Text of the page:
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I'm Not Dead Yet 

Members of Yamamoto have been doing this since before you were born.

click to enlarge Yamamoto (L to R): Cale Bartlett, Paul Wanker, Dee Farmin and Duff Evans - YOUNG KWAK
  • Young Kwak
  • Yamamoto (L to R): Cale Bartlett, Paul Wanker, Dee Farmin and Duff Evans

Yamamoto the band has been on the scene for only a few months. But Yamamoto, as bandmates, have been on the scene for years. The four members of the band have a collective 101 years of experience playing punk rock on stages across the country.

Since the early 1980s, they have watched the local punk scene swell and ebb and the people within it come and go. But these guys? They are a common denominator — the reminder of what it meant to be punk here, and what it takes to continue to be punk.

“You hear people say, ‘I’m gonna give it ‘til I’m 30, then I’ll grow up,” says Dee Farmin, the band’s well known frontman. “It’s hard to get out of. It’s like an addiction.”

Farmin’s dependency on punk has led him down a long, twisted path. He says being in punk bands started as a way for him to escape “the bad music that was pumping through the radio at that time.” He played his first show at age 13 in 1982, and his career culminated in the early 1990s when his then-band, the Fumes, got regional attention from the now-defunct Empty Records. They went on to gain national attention, playing with bigger bands: the Deftones, the Offspring, At the Drive-In.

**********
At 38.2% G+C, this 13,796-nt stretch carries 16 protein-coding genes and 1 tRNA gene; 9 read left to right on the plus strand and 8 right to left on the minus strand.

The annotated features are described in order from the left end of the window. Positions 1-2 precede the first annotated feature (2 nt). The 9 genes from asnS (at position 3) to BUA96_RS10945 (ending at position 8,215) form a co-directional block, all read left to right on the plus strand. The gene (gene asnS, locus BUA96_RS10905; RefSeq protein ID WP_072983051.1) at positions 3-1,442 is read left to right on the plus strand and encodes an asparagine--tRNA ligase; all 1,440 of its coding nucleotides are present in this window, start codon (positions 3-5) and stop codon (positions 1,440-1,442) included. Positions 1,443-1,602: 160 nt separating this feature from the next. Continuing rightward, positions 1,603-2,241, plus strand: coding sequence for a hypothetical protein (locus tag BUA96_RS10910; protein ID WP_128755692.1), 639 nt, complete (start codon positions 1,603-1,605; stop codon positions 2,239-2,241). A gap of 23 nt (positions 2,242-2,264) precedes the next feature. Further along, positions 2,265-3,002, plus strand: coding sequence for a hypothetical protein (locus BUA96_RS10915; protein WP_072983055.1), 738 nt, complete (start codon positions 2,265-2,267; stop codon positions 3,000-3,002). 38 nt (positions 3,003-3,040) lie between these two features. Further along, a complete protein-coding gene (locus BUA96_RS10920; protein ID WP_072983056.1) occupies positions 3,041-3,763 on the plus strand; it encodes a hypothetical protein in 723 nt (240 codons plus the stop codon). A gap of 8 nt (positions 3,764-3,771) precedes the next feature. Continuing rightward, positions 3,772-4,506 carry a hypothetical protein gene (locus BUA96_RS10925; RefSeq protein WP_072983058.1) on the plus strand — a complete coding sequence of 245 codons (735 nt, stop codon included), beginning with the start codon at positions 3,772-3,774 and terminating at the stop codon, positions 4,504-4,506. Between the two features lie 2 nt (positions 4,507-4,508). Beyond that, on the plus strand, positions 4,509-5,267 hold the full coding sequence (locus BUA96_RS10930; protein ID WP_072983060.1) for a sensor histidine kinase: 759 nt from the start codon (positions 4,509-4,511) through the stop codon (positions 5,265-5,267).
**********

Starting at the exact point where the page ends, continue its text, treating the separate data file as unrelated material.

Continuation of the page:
During that time, Farmin gained some hometown fans dedicated enough to start a fan club in his honor: the Dee Farmin Army. This later became the name of a post-Fumes musical project he shared with two of his Yamamoto bandmates, Paul Wanker and Duff Evans.

Farmin, though, seems to be the central force. After moving back from Seattle, he was approached by his old friends Evans and Wanker about starting a new band. Wanker says the two decided they needed to “go get Dee before somebody else does.”

The guys from Yamamoto say they trust Dee to steer the band in the right direction — he acts as a final editor for every song, critiquing what the others come up with.

“Dee is the roots of punk in the band,” says Cale Bartlett, the band’s bass player and its newest member.

“I’m pretty much keeping this from turning into Tool,” Farmin says, joking.

It doesn’t sound like Tool, but it doesn’t sound like Yamamoto is playing as loud and fast as they’re capable of, either. The speed was what Dee Farmin Army was known for. But the band says their new project is more seated in rock.

That doesn’t mean the punk is gone. It’s still in the beat, the guitar riffs and the lyrics (“Hey mom/ f--- you.”) But more than anything, it’s still present in this lifestyle they talk so much about. Where so many punk bands throw in the towel — because of age, money, family — the members of Yamamoto keep pressing on. Their resilience has allowed them to witness the evolution of the scene but also the consistencies within it. And, mostly, the dedication of its members.

“Punk rock kids are true to it,” says Evans. “They’re there are all time. They live it.”

With an album on the way and shows on the horizon, this is a new page in an old book for Farmin.

“It feels like I’m finally telling people what’s up,” he says. “It’s like I have a choir behind me. I’m the preacher.”

Yamamoto plays with the Dept. of Martyrs, NEU- TRALBOY! and Love Songs from the Hated • Friday, May 13 at 9 pm • Mootsy’s • 406 W. Sprague Ave. • $5 • 21 • 838-1570

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